AP: Airline pilots land at the wrong airport more often than you might think

Pilots, like those in charge of this Southwest plane last month, fly to the wrong airport more often than you might think.  Photo: Associated Press.

Pilots, like those in charge of this Southwest plane last month, fly to the wrong airport more often than you might think. Photo: Associated Press.

How often do airplanes land at the wrong airport?

More often than you might think, according to a story published Monday by the Associated Press. AP says more than 120 commericial flights have landed at the wrong airport in the past two decades, with a disproportionate number of them coming in San Jose, Calif. AP says the San Jose issues often come in bad weather, when officials are doing work on Runway 12.

In nearly all the incidents, the pilots were cleared by controllers to guide the plane based on what they could see rather than relying on automation. Many incidents occur at night, with pilots reporting they were attracted by the runway lights of the first airport they saw during descent. Some pilots said they disregarded navigation equipment that showed their planes slightly off course because the information didn’t match what they were seeing out their windows—a runway straight ahead.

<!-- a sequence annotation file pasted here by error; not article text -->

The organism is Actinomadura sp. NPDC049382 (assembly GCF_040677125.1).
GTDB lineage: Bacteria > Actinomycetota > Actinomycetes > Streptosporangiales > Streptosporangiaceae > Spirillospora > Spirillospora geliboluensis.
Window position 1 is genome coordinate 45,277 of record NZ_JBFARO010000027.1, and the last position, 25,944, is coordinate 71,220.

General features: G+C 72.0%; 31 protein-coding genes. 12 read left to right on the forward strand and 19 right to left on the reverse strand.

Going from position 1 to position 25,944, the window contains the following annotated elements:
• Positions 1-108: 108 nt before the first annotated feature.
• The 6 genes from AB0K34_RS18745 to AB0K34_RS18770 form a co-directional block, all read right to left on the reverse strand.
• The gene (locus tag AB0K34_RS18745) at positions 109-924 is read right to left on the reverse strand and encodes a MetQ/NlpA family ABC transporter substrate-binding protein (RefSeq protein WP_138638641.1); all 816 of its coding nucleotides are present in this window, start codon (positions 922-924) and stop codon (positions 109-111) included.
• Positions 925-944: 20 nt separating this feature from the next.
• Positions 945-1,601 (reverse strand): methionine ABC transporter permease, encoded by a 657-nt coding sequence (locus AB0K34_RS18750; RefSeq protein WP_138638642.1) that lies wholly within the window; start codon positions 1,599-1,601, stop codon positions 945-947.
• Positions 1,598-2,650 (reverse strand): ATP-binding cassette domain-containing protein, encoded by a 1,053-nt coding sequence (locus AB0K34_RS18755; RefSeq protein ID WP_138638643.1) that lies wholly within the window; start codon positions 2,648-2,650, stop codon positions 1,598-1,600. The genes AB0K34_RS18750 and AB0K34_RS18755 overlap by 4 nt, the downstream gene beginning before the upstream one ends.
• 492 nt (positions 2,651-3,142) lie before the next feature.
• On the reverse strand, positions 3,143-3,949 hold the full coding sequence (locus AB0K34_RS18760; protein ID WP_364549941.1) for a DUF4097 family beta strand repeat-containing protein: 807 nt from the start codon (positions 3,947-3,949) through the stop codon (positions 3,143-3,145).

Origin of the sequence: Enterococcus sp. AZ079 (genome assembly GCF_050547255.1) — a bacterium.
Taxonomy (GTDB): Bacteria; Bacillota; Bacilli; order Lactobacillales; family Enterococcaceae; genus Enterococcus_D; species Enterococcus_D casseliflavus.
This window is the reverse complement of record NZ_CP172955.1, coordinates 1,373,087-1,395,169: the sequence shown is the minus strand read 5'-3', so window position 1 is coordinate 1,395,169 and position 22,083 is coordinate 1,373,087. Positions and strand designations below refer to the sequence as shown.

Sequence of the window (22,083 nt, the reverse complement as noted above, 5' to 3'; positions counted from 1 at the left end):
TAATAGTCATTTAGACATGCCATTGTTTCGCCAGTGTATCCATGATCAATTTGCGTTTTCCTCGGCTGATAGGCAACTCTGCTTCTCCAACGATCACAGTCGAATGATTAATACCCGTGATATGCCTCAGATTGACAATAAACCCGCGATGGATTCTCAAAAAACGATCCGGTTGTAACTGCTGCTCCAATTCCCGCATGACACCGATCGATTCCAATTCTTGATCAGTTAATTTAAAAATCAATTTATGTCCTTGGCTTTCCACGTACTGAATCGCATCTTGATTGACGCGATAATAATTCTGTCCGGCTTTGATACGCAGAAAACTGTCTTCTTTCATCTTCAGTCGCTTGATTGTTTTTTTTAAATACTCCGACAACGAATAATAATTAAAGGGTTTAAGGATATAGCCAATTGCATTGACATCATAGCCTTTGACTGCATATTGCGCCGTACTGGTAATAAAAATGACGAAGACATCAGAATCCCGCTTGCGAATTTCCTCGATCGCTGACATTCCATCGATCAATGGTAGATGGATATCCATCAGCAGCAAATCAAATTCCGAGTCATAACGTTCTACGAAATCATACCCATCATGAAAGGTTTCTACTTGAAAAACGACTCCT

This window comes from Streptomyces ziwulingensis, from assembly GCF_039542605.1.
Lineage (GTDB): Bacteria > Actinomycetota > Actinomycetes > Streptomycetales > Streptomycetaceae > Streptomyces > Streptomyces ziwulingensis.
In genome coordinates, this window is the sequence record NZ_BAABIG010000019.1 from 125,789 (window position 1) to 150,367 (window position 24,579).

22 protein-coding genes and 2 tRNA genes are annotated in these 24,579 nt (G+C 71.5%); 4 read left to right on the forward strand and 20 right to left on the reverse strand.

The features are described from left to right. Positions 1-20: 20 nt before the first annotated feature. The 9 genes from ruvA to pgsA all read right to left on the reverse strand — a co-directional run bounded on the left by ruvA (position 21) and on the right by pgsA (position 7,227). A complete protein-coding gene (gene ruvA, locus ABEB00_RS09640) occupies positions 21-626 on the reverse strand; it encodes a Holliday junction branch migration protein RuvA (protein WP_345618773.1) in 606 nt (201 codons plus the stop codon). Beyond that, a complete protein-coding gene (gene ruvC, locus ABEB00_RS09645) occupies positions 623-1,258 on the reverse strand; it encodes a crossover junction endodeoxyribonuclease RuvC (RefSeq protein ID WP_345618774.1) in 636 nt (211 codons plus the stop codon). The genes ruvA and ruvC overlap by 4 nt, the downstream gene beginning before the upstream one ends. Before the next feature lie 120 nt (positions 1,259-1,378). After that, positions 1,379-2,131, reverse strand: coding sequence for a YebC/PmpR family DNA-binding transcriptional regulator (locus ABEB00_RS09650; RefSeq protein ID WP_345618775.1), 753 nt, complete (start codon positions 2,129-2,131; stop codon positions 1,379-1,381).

Michael Barr, a former Air Force pilot who now teaches at USC in Los Angeles, tells AP that pilots sometimes get confused and convince themselves that they’re actually going to the right airport.

“You’ve got these runway lights, and you are looking at them, and they’re saying: ‘Come to me, come to me. I will let you land,’” Barr said to AP. “They’re like the sirens of the ocean.”

We haven’t heard much from Southwest since it suspended the pilots who guided the jet that landed at the wrong Missouri airport next month. Do you suppose those pilots will ever fly again?

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